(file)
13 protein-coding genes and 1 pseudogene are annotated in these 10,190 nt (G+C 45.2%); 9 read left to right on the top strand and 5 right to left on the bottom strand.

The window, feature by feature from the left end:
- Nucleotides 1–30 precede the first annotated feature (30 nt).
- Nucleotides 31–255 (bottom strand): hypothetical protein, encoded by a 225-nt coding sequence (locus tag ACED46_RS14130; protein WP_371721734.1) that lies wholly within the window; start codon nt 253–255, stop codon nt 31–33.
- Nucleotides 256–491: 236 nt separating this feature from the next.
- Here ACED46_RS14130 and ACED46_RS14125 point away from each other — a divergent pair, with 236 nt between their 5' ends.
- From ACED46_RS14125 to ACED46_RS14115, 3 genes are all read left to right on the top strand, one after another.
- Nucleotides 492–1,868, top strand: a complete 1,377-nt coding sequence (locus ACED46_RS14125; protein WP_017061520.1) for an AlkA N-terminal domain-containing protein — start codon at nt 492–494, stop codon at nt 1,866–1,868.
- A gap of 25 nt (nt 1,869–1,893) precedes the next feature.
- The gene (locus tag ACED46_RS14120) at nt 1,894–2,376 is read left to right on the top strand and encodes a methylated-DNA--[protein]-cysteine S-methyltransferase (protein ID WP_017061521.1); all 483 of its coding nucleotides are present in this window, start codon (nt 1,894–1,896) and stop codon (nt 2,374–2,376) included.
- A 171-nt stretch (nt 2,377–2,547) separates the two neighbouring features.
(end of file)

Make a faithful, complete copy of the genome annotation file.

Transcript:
13 protein-coding genes and 1 pseudogene are annotated in these 10,190 nt (G+C 45.2%); 9 read left to right on the top strand and 5 right to left on the bottom strand.

The window, feature by feature from the left end:
- Nucleotides 1–30 precede the first annotated feature (30 nt).
- Nucleotides 31–255 (bottom strand): hypothetical protein, encoded by a 225-nt coding sequence (locus tag ACED46_RS14130; protein WP_371721734.1) that lies wholly within the window; start codon nt 253–255, stop codon nt 31–33.
- Nucleotides 256–491: 236 nt separating this feature from the next.
- Here ACED46_RS14130 and ACED46_RS14125 point away from each other — a divergent pair, with 236 nt between their 5' ends.
- From ACED46_RS14125 to ACED46_RS14115, 3 genes are all read left to right on the top strand, one after another.
- Nucleotides 492–1,868, top strand: a complete 1,377-nt coding sequence (locus ACED46_RS14125; protein WP_017061520.1) for an AlkA N-terminal domain-containing protein — start codon at nt 492–494, stop codon at nt 1,866–1,868.
- A gap of 25 nt (nt 1,869–1,893) precedes the next feature.
- The gene (locus tag ACED46_RS14120) at nt 1,894–2,376 is read left to right on the top strand and encodes a methylated-DNA--[protein]-cysteine S-methyltransferase (protein ID WP_017061521.1); all 483 of its coding nucleotides are present in this window, start codon (nt 1,894–1,896) and stop codon (nt 2,374–2,376) included.
- A 171-nt stretch (nt 2,377–2,547) separates the two neighbouring features.